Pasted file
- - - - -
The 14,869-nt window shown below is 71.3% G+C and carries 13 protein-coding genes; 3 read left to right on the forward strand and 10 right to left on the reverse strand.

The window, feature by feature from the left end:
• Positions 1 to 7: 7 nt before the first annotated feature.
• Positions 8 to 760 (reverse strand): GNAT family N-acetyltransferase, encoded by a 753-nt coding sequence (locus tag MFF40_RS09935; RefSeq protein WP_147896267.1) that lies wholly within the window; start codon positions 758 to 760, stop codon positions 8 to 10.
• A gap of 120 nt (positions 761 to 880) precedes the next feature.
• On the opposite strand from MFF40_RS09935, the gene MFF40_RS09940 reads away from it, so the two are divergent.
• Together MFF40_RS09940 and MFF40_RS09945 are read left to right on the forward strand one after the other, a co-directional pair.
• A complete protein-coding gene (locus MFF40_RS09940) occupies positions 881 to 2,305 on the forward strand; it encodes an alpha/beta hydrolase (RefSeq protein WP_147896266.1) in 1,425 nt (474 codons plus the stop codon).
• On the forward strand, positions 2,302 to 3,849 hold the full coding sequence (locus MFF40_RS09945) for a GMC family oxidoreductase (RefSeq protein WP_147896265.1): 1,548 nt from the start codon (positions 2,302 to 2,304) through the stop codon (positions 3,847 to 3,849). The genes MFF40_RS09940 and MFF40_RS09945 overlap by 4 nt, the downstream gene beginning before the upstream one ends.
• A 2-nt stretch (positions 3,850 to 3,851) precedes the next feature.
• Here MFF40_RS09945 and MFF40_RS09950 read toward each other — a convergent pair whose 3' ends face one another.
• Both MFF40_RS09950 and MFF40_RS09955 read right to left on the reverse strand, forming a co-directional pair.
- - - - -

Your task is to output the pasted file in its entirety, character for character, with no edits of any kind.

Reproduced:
The 14,869-nt window shown below is 71.3% G+C and carries 13 protein-coding genes; 3 read left to right on the forward strand and 10 right to left on the reverse strand.

The window, feature by feature from the left end:
• Positions 1 to 7: 7 nt before the first annotated feature.
• Positions 8 to 760 (reverse strand): GNAT family N-acetyltransferase, encoded by a 753-nt coding sequence (locus tag MFF40_RS09935; RefSeq protein WP_147896267.1) that lies wholly within the window; start codon positions 758 to 760, stop codon positions 8 to 10.
• A gap of 120 nt (positions 761 to 880) precedes the next feature.
• On the opposite strand from MFF40_RS09935, the gene MFF40_RS09940 reads away from it, so the two are divergent.
• Together MFF40_RS09940 and MFF40_RS09945 are read left to right on the forward strand one after the other, a co-directional pair.
• A complete protein-coding gene (locus MFF40_RS09940) occupies positions 881 to 2,305 on the forward strand; it encodes an alpha/beta hydrolase (RefSeq protein WP_147896266.1) in 1,425 nt (474 codons plus the stop codon).
• On the forward strand, positions 2,302 to 3,849 hold the full coding sequence (locus MFF40_RS09945) for a GMC family oxidoreductase (RefSeq protein WP_147896265.1): 1,548 nt from the start codon (positions 2,302 to 2,304) through the stop codon (positions 3,847 to 3,849). The genes MFF40_RS09940 and MFF40_RS09945 overlap by 4 nt, the downstream gene beginning before the upstream one ends.
• A 2-nt stretch (positions 3,850 to 3,851) precedes the next feature.
• Here MFF40_RS09945 and MFF40_RS09950 read toward each other — a convergent pair whose 3' ends face one another.
• Both MFF40_RS09950 and MFF40_RS09955 read right to left on the reverse strand, forming a co-directional pair.